Towers & Battlements
The Defensive Towers
Climb the towers and ramparts and see what you can spot from the top!
The Towers and Ramparts were largely constructed during the 14th and 15th centuries when the castle was under the ownership of the de Beauchamp family. The family spent vast amounts of their fortune on their construction. They were intended to protect those within the castle walls and symbolised the power and importance of the castle’s Earls.
The Gatehouse & Barbican
Since the entrance to a castle was likely to be a common target for an attacking force, it was necessary for the defences to be as effective and deadly as possible. The first defence attackers would face was the Barbican. The Barbican was an exterior walled passage which had a drawbridge and extended out into the ditch to provide the Gatehouse with more protection.
Soldiers would be faced with the first iron portcullis and a barrage of crossbow bolts. The attackers would then find themselves in a dark narrow roofed passage with arrow slits on either side and, worse still, murder holes above, from which stones, waste, and boiling substances would rain down upon them. This was followed by an open air space known as the killing zone above which waiting soldiers would fire down arrows onto the advancing army. For the few that made it through these treacherous defences, they would then have to struggle towards the Gatehouse. They would be confronted by yet another portcullis, another set of murder holes and another door.
The Conqueror's Fortress
The Conqueror's Fortress, also known as 'the Mound', is the oldest surviving part of the castle and has stood since the castle was first built in 1068. It is part of the original motte and bailey castle that William the Conqueror had constructed.
The Mound originally had a wooden keep on the top, which would have served as the castle’s main stronghold. The Mound no longer houses a keep, which was replaced in the 17th century by a stone observation platform that offers commanding views over the surrounding area. Around the bottom of the Mound was a ditch, the earth from which would most likely have been used to build the Mound itself. In front of the Mound was the bailey, similar in size to our courtyard today, enclosed by a palisade and another ditch beyond that. A number of houses and workers’ buildings including the blacksmith’s forge, kitchens and stables were located inside the bailey.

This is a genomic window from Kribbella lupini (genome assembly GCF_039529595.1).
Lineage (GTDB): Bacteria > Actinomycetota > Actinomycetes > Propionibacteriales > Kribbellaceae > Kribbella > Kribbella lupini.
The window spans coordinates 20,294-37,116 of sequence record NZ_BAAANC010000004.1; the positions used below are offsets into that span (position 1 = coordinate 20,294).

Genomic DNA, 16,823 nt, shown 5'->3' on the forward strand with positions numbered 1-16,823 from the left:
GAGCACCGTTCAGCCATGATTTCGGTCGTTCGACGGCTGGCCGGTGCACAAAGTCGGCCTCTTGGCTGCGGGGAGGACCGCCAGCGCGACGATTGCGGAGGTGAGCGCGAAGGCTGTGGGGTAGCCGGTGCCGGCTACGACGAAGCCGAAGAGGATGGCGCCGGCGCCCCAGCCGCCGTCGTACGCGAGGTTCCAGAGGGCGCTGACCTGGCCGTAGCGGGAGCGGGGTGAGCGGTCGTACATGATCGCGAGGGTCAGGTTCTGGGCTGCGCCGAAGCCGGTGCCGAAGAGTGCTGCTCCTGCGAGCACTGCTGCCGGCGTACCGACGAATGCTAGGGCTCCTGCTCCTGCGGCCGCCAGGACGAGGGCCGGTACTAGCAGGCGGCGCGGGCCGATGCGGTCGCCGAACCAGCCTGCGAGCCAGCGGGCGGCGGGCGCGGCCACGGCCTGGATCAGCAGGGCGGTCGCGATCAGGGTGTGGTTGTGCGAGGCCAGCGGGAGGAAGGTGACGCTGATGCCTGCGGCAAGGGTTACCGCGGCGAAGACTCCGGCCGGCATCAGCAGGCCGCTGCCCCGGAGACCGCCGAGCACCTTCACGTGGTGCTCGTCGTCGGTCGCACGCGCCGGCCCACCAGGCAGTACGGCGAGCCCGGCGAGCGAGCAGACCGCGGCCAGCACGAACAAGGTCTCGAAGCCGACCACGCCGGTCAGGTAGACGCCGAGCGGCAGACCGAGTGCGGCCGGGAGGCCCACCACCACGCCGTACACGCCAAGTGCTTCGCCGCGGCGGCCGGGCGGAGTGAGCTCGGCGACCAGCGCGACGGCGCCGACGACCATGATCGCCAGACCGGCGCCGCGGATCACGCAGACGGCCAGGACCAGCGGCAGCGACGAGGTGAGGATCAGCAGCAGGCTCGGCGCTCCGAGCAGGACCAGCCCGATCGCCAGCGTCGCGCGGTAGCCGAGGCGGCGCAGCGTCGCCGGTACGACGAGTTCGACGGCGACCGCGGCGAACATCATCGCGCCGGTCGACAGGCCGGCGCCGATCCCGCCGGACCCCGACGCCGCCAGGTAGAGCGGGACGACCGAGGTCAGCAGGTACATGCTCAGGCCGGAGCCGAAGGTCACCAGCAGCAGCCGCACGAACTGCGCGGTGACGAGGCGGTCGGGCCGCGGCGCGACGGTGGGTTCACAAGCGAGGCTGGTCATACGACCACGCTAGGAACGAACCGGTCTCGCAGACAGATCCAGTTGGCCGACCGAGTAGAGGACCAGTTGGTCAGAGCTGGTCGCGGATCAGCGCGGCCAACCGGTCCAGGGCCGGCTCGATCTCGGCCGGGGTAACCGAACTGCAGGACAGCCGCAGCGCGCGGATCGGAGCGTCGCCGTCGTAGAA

Did you know?
The castle ditch was never filled with water due to its height above the river, but instead contained sewage from the castle.
The Curtain Walls
The curtain walls are the main walls that connect the towers and main castle structure. Along the wall, walkways were built that allowed crossbowmen and archers to move swiftly from one end of the castle to the other during an attack.
Caesar’s Tower was built on the orders of Thomas de Beauchamp in the 14th century and is a great example of military architecture. It is the tallest tower in the castle, and comprises four storeys, excluding the Gaol. It has an irregular quatrefoil or cloverleaf shape.
From the top of Caesar’s Tower you can see the remains of a ruined medieval bridge. This bridge was formerly the entrance into Warwick from the south and enabled the Earls of Warwick to charge a toll for visitors entering the town. The bridge was ruined by the 18th century and a new bridge was built further up the Avon, which you can still see today.
This tower now holds two magnificent bedrooms, the Peacock Suite and the Rose Suite, commonly known as the Tower Suites, which provide luxurious accommodation for overnight guests.
Did you know?
King Edward IV was held prisoner by the Kingmaker in Caesar’s Tower in 1469.
Guy’s Tower was built in the 14th century. It has twelve sides and five storeys. The first four storeys consist of a central stone-vaulted chamber with two small side rooms; one a garderobe (medieval toilet), the other probably a bedchamber. The fifth storey is a hexagonal guardroom.
This tower would have originally been used to accommodate important guests of the Earls of Warwick. However, these rooms were sometimes used to house prisoners including William Sutherland, William Stanley, and an Edward Disney, all leaving their identity behind through graffiti on the walls.
The tops of the towers are encircled by parapets that added a further layer to the castle’s defences. Cut into the floor of the parapet are openings, or machicolations, through which the garrison could drop or pour substances onto the attackers below. Today, Guy’s Tower provides beautiful panoramic views of Warwickshire.
Bear & Clarence Towers
Bear and Clarence Towers were part of construction plans for a royal keep on the north side of the castle created by the future King Richard III during his ownership of the castle. Richard pulled down a section of the existing wall and began the building of these towers, which were due to be part of a larger fortification with towers in each corner. After Richard’s death at the Battle of Bosworth in 1485, construction ceased. The towers were originally intended to be as tall as Guy’s Tower and create a four-way tower house.
The Gaol occupies the lowest chamber of Caesar's Tower built in the 14th century, and was the original castle dungeon. Leading from a hatch in the ground at the base of the tower, a single flight of steps provides the only way into, and out of, the Gaol.
A single open drain running across the floor provided the only means of sanitation, whilst the only light to penetrate the gloom came from a tiny shaft high on the wall and from a small window in a chamber behind an iron grill. It was from behind this grill that a guard could observe the prisoners.